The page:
So that millions of our grandchildren shall be as healthy, happy, and prosperous as we have been in this generation, in spite of war.

NO—By Ernest Evans

questions. Honestly, admitting that my generation—Canadian, German, British, French—did not know how to live, what I hope they will work for and arrive at is peace.

The answer does not lie in the abolition of the tin soldier. Little boys may be playing with soldiers a thousand years after grown men have ceased to settle their differences by becoming real ones. The answer lies in the teaching of tolerance, in the education of the young to an appreciation of the rights of others, and in the instilling of desire for understanding of the other fellow—in times and terms of peace.

What About the Women?

GIRLS, I think, are no less given to heroics than boys. And they are given more to hysterics. This fact was not unknown to the propagandists of the Great War, and in the land of each of the participants the female of the species was urged to send her menfolk and to foster in them the proper fighting spirit.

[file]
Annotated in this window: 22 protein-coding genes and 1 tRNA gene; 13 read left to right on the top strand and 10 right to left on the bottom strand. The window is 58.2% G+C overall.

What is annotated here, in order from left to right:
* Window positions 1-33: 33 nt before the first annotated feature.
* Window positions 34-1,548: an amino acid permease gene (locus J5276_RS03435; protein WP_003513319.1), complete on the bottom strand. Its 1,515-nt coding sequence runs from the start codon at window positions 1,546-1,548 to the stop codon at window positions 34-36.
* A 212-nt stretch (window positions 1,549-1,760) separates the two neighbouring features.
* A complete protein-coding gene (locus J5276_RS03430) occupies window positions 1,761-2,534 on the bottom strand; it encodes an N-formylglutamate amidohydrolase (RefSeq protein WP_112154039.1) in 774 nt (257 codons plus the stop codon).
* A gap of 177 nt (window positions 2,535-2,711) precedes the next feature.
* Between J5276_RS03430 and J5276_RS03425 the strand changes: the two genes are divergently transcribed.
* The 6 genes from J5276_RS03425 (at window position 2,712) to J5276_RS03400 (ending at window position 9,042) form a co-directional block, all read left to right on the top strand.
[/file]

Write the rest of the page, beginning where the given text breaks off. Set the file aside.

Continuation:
Women love to suffer. Many of them prefer to gratify their souls by suffering in silence and being “brave about things,” but in silence or from the housetops the average woman cherishes her heartache. Our daughters must be taught that while it is noble to administer to the sick or wounded, to comfort the afflicted and to sorrow in silence, many of those events which offer the most opportunities for expression of this, side of their nature have their origin in baseness and in things in which neither man nor woman should take pride. They must be taught that those who won emancipation for them have given them greater opportunities of using their influence to the ends of peace; but they, too, must be taught tolerance. The young lady presents the toughest problem.